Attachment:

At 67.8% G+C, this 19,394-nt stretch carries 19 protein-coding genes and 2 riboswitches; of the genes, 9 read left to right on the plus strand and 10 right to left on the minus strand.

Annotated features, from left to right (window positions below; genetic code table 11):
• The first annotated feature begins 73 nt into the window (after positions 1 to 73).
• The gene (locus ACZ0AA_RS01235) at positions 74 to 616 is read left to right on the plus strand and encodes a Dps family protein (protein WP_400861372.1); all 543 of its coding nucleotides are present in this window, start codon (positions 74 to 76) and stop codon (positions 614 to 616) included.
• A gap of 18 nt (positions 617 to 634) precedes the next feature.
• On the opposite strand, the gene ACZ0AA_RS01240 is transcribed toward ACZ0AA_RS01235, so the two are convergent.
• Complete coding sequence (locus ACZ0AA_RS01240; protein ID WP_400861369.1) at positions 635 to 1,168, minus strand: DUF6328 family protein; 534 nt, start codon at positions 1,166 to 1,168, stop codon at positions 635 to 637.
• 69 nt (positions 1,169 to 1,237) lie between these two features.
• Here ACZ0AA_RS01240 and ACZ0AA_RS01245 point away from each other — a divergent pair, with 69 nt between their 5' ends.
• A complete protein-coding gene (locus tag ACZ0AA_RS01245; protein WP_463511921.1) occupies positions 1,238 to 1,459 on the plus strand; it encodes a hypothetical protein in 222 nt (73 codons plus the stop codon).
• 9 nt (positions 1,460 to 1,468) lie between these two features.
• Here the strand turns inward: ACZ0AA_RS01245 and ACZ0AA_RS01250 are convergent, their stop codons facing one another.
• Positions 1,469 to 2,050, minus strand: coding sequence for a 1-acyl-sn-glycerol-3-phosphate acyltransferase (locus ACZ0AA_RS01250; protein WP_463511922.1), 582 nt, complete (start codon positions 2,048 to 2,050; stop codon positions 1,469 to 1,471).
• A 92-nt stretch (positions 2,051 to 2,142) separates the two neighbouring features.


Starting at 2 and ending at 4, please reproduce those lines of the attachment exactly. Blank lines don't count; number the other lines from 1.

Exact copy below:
Annotated features, from left to right (window positions below; genetic code table 11):
• The first annotated feature begins 73 nt into the window (after positions 1 to 73).
• The gene (locus ACZ0AA_RS01235) at positions 74 to 616 is read left to right on the plus strand and encodes a Dps family protein (protein WP_400861372.1); all 543 of its coding nucleotides are present in this window, start codon (positions 74 to 76) and stop codon (positions 614 to 616) included.